Adventures of Robert-Robert

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Vignette
The Adventures of Robert-Robert and of his faithful companion Toussaint Lavenette (Les Aventures de Robert-Robert et de son fidèle compagnon Toussaint Lavenette) was written by Louis Desnoyers (1802-1868) and published, as it seems, in 1839. The first edition consisted of two volumes, containing illustrations drawn by Frédéric de Courcy and engraved in wood by Bisson. The pictures available on this site are taken from the ninth edition, published after 1860, which counts only one volume, in quarto format (16×25 cm; 6.3×9.4 inches). The spine of the half-binding is decorated with false bands and covered with dark blue sheepskin, the boards with blue and orange marble-like paper. Forewords are paginated from I to XII and the rest of the book from 1 to 527. All illustrations are plates, except for the above vignette.
The story is about a young teenager and his mentor and sidekick Lavenette, and the many adventures they go through on their way to the Bourbon island, where …Read more »

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The Trousset encyclopedia

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Trousset encyclopedia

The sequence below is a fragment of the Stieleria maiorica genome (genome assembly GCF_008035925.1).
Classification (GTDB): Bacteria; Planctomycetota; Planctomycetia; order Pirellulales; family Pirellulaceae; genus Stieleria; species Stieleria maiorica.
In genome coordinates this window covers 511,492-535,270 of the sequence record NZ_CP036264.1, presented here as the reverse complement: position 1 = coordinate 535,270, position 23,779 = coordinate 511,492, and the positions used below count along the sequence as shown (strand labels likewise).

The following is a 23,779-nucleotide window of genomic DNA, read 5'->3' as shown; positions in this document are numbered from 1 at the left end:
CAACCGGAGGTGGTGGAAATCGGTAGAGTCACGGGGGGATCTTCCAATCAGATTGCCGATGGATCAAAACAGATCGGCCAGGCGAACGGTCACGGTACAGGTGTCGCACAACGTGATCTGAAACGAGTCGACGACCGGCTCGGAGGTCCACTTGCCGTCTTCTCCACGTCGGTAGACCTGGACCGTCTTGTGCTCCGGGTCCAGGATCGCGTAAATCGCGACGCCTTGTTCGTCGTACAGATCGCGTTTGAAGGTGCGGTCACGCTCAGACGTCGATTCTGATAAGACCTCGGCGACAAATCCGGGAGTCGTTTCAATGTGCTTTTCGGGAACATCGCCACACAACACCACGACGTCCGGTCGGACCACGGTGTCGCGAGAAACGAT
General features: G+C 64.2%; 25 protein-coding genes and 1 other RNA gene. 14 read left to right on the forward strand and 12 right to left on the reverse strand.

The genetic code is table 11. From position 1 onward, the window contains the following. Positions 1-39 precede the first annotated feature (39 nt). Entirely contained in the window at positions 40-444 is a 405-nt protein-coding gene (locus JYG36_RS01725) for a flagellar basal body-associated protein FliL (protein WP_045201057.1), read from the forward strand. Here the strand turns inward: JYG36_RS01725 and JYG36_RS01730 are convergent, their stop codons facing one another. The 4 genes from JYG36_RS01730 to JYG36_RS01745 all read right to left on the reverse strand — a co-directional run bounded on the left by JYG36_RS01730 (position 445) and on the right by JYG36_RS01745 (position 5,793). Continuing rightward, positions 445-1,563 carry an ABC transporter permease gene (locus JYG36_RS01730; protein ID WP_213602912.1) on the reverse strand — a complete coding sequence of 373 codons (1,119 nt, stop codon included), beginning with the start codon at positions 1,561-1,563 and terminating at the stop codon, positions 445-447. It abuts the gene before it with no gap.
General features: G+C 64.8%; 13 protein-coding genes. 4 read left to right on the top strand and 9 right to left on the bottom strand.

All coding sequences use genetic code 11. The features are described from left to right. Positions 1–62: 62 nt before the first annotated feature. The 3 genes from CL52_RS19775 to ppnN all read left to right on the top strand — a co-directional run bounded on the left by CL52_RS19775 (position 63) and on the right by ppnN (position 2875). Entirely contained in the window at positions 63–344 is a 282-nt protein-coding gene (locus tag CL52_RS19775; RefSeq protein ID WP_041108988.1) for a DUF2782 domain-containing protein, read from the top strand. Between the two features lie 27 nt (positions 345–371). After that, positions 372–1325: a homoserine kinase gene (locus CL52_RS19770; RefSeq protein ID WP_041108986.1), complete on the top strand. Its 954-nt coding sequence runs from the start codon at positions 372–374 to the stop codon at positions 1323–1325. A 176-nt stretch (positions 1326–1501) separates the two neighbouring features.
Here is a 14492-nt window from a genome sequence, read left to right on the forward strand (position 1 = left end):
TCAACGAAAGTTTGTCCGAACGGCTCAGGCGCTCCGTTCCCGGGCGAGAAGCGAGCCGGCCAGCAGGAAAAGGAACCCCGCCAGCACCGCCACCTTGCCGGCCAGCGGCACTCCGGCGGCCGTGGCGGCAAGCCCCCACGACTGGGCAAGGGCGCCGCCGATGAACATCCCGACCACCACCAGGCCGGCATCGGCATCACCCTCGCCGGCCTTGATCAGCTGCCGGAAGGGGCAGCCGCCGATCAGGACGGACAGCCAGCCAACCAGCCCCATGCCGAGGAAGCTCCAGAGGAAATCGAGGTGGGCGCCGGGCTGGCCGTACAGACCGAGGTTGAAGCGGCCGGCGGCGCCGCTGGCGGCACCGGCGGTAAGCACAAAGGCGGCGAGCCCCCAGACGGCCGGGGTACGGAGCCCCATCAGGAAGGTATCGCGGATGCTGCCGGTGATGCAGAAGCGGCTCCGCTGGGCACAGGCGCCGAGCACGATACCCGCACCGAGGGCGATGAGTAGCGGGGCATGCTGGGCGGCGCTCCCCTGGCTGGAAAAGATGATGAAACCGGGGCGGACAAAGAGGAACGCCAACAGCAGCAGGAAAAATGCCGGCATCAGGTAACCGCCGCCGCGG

The “Nouveau dictionnaire encyclopédique universel illustré“, to give it its full and original name, was published in Paris between 1886 and 1891, under the direction of Jules Trousset. It is said to be complete in six volumes, although a seventh one was released later as an update. The sixth volume is made of maps and charts. These books are in quarto format, approximately 25×35 cm and contain some 800 pages each, except for the smaller sixth one.
Typically following the eighteenth century humanist tradition, which saw the edition of the encyclopedia by Diderot and d’Alembert, it combines lexicographical endeavour with extended information on technical subjects. A particular emphasis was placed on chemistry and electricity, which were at the time fields of recent discoveries, as well as on legal matters. It contains numerous illustrations (over 3000) and in this area, the publishers certainly seem to have pulled all the strings : the wood engravings could be made from photographs as well as from other engravings, taken from technical books, or even encyclopedias published in France or abroad. Very few, if any, must have been made from original designs.
It is easy to imagine, behind this wealth of illustrations, one or more semi-industrial engraving workshops, such as the one kept by the magazine “L’Illustration”, where images where produced around the clock.
Wood engraving was at the time a popular reproduction technique, used in mass publication. The paper …Read more »

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